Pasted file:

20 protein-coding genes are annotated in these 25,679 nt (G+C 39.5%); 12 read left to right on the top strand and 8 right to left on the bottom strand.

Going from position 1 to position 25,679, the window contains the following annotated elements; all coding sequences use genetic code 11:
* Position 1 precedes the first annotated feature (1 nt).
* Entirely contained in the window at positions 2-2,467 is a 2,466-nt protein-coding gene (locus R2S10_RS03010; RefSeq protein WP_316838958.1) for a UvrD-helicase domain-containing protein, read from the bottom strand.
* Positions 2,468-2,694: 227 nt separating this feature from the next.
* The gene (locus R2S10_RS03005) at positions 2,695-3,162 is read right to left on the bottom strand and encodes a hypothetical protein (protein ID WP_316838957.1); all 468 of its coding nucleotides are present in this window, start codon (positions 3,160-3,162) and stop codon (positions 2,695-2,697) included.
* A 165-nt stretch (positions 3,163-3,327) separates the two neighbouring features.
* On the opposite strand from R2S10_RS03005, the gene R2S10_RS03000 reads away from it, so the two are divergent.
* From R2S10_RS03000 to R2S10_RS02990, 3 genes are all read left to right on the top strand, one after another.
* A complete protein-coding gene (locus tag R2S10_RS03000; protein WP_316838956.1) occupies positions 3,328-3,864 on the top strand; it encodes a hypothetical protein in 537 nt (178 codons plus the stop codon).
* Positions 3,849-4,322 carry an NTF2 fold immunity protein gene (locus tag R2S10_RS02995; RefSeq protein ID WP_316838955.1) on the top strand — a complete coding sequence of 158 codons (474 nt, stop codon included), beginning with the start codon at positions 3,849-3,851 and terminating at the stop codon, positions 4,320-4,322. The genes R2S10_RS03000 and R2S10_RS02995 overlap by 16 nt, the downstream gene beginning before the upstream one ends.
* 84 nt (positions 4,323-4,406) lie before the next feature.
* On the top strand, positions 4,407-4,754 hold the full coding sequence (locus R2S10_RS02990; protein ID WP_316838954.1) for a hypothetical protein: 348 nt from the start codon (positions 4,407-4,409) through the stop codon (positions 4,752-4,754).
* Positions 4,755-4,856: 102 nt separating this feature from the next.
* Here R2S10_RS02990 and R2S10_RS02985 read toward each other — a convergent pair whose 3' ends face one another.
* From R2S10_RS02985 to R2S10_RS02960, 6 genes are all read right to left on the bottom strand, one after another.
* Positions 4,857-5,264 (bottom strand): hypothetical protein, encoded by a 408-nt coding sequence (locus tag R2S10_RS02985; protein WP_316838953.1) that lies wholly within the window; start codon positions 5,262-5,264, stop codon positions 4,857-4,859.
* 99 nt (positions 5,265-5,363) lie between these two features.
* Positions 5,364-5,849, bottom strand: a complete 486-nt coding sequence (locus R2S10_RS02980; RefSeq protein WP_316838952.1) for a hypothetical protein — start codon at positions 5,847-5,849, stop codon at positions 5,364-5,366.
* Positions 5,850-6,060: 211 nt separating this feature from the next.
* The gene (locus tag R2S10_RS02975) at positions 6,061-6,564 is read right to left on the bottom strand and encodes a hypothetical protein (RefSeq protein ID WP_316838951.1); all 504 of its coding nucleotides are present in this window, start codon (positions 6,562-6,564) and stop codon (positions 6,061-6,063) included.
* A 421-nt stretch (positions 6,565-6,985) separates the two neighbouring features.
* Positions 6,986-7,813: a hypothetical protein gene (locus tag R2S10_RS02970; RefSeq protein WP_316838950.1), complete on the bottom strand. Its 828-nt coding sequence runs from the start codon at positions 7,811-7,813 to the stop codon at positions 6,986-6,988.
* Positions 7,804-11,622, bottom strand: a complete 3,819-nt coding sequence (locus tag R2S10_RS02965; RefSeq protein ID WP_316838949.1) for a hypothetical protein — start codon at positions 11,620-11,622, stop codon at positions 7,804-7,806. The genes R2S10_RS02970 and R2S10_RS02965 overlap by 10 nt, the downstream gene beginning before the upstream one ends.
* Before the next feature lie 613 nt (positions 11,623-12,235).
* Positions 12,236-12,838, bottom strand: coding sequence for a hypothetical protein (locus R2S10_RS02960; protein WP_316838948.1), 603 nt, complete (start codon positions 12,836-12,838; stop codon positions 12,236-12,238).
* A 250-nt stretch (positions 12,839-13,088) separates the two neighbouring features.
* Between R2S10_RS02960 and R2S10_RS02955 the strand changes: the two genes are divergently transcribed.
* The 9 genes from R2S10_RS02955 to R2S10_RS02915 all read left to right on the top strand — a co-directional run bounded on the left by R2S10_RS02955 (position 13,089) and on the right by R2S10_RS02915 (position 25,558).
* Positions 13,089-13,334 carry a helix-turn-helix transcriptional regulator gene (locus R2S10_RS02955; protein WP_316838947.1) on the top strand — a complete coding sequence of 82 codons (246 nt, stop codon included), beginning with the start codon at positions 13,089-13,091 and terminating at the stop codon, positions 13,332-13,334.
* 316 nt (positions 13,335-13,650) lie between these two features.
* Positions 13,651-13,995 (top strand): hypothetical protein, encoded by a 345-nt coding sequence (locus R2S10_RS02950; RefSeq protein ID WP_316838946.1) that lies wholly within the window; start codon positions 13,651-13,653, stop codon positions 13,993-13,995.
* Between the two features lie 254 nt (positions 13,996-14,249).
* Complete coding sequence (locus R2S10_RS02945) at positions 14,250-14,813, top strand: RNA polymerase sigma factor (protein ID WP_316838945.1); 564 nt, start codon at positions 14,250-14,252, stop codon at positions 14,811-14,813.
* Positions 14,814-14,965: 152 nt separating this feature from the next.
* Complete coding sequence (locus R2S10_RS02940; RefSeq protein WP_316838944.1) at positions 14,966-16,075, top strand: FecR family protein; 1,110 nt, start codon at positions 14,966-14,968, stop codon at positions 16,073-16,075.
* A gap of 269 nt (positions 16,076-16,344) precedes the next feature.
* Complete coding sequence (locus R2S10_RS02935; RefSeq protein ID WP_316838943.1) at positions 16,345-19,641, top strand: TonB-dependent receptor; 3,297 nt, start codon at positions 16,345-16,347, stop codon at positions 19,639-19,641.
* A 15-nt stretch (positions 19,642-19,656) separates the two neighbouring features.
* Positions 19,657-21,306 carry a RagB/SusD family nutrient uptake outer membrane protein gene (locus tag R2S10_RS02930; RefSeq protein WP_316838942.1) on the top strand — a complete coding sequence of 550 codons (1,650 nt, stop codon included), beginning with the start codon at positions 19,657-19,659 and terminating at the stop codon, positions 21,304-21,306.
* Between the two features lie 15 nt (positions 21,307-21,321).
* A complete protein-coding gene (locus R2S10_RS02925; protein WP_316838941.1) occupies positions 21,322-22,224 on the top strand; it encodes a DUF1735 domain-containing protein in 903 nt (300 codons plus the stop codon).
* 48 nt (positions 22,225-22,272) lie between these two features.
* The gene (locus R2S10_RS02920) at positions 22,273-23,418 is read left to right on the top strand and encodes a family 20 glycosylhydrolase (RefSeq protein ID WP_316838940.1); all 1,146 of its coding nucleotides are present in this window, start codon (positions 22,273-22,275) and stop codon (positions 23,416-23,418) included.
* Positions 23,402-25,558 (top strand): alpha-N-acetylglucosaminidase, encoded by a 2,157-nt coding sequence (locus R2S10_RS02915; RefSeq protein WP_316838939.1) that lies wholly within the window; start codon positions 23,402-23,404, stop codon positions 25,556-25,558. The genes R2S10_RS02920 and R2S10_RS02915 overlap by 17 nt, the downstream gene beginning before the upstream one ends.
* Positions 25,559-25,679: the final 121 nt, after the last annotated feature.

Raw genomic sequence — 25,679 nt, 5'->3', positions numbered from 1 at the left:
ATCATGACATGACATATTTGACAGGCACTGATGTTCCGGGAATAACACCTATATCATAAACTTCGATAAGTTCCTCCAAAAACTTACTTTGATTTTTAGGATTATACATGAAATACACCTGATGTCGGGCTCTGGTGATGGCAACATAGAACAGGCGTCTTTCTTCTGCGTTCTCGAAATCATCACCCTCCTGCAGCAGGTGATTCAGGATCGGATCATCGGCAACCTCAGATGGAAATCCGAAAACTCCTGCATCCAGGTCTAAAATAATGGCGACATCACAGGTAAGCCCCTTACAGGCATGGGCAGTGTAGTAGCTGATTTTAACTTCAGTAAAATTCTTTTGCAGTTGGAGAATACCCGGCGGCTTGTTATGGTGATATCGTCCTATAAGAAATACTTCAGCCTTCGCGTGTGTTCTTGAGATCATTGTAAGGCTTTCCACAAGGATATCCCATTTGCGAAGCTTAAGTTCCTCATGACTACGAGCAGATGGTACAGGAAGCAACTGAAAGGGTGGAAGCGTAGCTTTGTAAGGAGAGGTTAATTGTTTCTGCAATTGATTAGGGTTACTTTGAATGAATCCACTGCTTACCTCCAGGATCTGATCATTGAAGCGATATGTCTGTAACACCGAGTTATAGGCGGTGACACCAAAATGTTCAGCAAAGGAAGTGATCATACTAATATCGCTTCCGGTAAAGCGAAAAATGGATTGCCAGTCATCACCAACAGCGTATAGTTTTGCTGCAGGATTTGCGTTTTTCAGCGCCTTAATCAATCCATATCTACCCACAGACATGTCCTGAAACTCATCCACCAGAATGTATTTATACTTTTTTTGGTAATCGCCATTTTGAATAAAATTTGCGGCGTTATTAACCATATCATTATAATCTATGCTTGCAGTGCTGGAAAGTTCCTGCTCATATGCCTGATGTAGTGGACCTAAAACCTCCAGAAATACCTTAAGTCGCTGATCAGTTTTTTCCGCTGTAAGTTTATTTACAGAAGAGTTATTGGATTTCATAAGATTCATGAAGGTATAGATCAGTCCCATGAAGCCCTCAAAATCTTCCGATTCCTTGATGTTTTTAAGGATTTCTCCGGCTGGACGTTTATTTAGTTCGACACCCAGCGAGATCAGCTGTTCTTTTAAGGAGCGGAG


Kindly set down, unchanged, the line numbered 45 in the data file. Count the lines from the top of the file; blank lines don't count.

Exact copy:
* Positions 23,402-25,558 (top strand): alpha-N-acetylglucosaminidase, encoded by a 2,157-nt coding sequence (locus R2S10_RS02915; RefSeq protein WP_316838939.1) that lies wholly within the window; start codon positions 23,402-23,404, stop codon positions 25,556-25,558. The genes R2S10_RS02920 and R2S10_RS02915 overlap by 17 nt, the downstream gene beginning before the upstream one ends.